previous next

Crimes of Aristomachus

But this shows that we ought not to be indignant if a man reaps as he has sown; but rather if he is allowed to end his days in peace, without experiencing such retribution at all. Nor ought we to accuse Antigonus or Aratus of crime, for having racked and put to death a tyrant whom they had captured in war: to have killed and wreaked vengeance on whom, even in time of peace, would have brought praise and honour to the doers from all right-minded persons.

But when, in addition to these crimes, he was guilty also of treachery to the league, what shall we say that he deserved? The facts of the case are these. He abdicated his sovereignty of Argos shortly before, finding himself in difficulties, owing to the state of affairs brought on by the death of Demetrius. He was, however, protected by the clemency and generosity of the league; and, much to his own surprise, was left unmolested. For the Achaean government not only secured him an indemnity for all crimes committed by him while despot, but admitted him as a member of the league, and invested him with the highest office in it,—that, namely, of Commander-in-Chief and Strategus.1 All these favours he immediately forgot, as soon as his hopes were a little raised by the Cleomenic war; and at a crisis of the utmost importance he withdrew his native city, as well as his own personal adhesion, from the league, and attached them to its enemies. For such an act of treason what he deserved was not to be racked under cover of night at Cenchreae, and then put to death, as Phylarchus says: he ought to have been taken from city to city in the Peloponnese, and to have ended his life only after exemplary torture in each of them. And yet the only severity that this guilty wretch had to endure was to be drowned in the sea by order of the officers at Cenchreae.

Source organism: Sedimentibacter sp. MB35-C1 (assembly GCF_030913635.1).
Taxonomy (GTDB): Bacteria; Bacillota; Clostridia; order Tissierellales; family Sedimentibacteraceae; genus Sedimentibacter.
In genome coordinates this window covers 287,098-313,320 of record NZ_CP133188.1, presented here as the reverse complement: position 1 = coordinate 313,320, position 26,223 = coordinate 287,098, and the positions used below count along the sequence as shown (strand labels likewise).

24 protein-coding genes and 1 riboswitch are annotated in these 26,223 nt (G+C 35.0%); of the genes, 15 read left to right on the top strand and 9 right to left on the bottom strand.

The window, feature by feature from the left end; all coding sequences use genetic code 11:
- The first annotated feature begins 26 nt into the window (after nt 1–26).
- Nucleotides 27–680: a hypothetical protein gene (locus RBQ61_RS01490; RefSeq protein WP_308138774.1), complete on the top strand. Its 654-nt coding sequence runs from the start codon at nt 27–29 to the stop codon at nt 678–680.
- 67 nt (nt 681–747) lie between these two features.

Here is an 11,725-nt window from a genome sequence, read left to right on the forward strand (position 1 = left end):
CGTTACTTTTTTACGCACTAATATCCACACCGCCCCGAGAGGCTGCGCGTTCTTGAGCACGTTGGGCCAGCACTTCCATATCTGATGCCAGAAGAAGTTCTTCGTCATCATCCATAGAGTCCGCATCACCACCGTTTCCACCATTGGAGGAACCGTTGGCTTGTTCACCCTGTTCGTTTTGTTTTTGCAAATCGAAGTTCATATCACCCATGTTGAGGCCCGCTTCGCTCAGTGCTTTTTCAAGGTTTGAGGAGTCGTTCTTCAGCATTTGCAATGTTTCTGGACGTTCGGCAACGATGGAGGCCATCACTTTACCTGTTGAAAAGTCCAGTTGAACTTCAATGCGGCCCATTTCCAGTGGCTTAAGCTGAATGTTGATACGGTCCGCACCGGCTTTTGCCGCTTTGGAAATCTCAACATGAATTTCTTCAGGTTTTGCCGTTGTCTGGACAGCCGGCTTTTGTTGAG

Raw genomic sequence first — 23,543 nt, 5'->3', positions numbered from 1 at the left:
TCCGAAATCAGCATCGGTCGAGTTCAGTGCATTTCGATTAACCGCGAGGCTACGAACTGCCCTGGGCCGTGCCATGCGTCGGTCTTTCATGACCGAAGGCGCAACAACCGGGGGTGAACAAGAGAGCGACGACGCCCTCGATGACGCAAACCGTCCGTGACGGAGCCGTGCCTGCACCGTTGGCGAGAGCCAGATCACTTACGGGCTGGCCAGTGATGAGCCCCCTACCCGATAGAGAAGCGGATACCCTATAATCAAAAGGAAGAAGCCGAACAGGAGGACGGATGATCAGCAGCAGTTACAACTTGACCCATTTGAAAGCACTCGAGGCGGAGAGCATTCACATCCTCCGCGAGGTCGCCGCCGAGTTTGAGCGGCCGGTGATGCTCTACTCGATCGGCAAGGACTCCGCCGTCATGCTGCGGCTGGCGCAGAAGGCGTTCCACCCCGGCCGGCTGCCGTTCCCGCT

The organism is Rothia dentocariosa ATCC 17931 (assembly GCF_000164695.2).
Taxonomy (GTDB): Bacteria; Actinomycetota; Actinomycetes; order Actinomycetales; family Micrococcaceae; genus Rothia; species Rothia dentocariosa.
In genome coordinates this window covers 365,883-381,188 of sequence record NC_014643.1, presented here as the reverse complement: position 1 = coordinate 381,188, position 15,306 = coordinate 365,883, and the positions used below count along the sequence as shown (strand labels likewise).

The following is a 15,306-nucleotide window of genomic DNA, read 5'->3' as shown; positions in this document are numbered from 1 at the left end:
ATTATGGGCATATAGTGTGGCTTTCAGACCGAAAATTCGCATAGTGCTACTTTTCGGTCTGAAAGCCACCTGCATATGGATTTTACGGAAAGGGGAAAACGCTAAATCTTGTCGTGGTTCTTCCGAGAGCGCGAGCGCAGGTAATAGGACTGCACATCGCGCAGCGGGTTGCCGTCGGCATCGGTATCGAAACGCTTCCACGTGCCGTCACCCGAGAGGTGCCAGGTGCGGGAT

1 ἡγεμόνα καὶ στρατηγὸν. It is not quite clear whether this is merely a description of the ordinary office of Strategus, or whether any special office is meant, such as that conferred on Antigonus. In 4, 11 ἡγεμόνες includes the Strategus and other officers. See Freeman, Federal Government, p. 299.

Creative Commons License
This work is licensed under a Creative Commons Attribution-ShareAlike 3.0 United States License.

An XML version of this text is available for download, with the additional restriction that you offer Perseus any modifications you make. Perseus provides credit for all accepted changes, storing new additions in a versioning system.

load focus Greek (Theodorus Büttner-Wobst after L. Dindorf, 1893)
hide Places (automatically extracted)

View a map of the most frequently mentioned places in this document.

Sort places alphabetically, as they appear on the page, by frequency
Click on a place to search for it in this document.
Peloponnesus (Greece) (1)

Download Pleiades ancient places geospacial dataset for this text.

hide References (1 total)
hide Display Preferences
Greek Display:
Arabic Display:
View by Default:
Browse Bar: